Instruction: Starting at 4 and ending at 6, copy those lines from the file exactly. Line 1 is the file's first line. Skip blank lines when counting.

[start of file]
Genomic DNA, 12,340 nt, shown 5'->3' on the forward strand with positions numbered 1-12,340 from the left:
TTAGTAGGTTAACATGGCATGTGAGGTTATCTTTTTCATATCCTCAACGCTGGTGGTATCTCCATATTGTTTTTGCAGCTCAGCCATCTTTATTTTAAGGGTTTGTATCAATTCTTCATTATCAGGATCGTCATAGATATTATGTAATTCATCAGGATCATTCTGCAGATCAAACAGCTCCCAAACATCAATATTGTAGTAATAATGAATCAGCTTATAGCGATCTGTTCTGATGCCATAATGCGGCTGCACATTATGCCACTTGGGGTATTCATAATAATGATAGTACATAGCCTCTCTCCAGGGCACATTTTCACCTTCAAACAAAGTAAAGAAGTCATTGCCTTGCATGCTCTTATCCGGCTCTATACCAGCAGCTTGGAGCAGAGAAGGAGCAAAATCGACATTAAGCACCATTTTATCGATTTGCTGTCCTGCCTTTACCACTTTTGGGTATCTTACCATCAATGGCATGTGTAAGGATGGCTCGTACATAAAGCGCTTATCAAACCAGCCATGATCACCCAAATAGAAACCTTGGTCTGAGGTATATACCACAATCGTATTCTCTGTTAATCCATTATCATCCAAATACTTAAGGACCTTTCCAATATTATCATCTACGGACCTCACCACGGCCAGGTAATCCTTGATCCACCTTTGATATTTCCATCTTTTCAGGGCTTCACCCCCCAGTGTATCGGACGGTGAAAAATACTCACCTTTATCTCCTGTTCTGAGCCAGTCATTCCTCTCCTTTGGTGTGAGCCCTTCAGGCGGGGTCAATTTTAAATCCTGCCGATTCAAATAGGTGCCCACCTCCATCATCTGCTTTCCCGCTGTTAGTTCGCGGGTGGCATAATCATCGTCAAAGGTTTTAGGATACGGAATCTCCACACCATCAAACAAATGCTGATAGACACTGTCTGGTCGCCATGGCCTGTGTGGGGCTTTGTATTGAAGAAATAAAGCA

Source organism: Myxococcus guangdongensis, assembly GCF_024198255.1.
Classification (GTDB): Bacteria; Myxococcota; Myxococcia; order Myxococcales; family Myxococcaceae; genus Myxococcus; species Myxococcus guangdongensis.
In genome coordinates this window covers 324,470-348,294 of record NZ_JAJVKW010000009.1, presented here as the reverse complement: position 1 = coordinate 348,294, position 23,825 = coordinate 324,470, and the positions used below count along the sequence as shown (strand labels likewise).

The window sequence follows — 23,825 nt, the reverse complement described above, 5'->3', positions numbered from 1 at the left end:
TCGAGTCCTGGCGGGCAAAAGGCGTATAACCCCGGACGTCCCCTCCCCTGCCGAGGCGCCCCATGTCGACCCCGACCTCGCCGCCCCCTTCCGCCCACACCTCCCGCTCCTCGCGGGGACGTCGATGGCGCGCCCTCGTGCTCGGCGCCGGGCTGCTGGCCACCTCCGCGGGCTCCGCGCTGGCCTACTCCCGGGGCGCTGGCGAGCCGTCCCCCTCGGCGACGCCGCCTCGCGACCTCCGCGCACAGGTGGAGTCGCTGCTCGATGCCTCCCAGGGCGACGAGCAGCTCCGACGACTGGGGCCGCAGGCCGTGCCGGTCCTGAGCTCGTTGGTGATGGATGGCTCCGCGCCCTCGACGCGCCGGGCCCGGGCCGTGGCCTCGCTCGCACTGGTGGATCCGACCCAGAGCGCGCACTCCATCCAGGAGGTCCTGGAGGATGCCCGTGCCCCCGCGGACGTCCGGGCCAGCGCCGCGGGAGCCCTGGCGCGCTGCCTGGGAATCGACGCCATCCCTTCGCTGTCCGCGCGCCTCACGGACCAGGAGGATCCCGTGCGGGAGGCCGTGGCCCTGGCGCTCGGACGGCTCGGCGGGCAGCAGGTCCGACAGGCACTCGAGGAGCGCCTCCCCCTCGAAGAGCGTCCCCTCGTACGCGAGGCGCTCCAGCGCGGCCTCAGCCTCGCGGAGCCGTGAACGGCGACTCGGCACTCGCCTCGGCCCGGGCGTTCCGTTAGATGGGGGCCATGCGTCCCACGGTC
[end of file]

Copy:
Classification (GTDB): Bacteria; Myxococcota; Myxococcia; order Myxococcales; family Myxococcaceae; genus Myxococcus; species Myxococcus guangdongensis.
In genome coordinates this window covers 324,470-348,294 of record NZ_JAJVKW010000009.1, presented here as the reverse complement: position 1 = coordinate 348,294, position 23,825 = coordinate 324,470, and the positions used below count along the sequence as shown (strand labels likewise).

The window sequence follows — 23,825 nt, the reverse complement described above, 5'->3', positions numbered from 1 at the left end: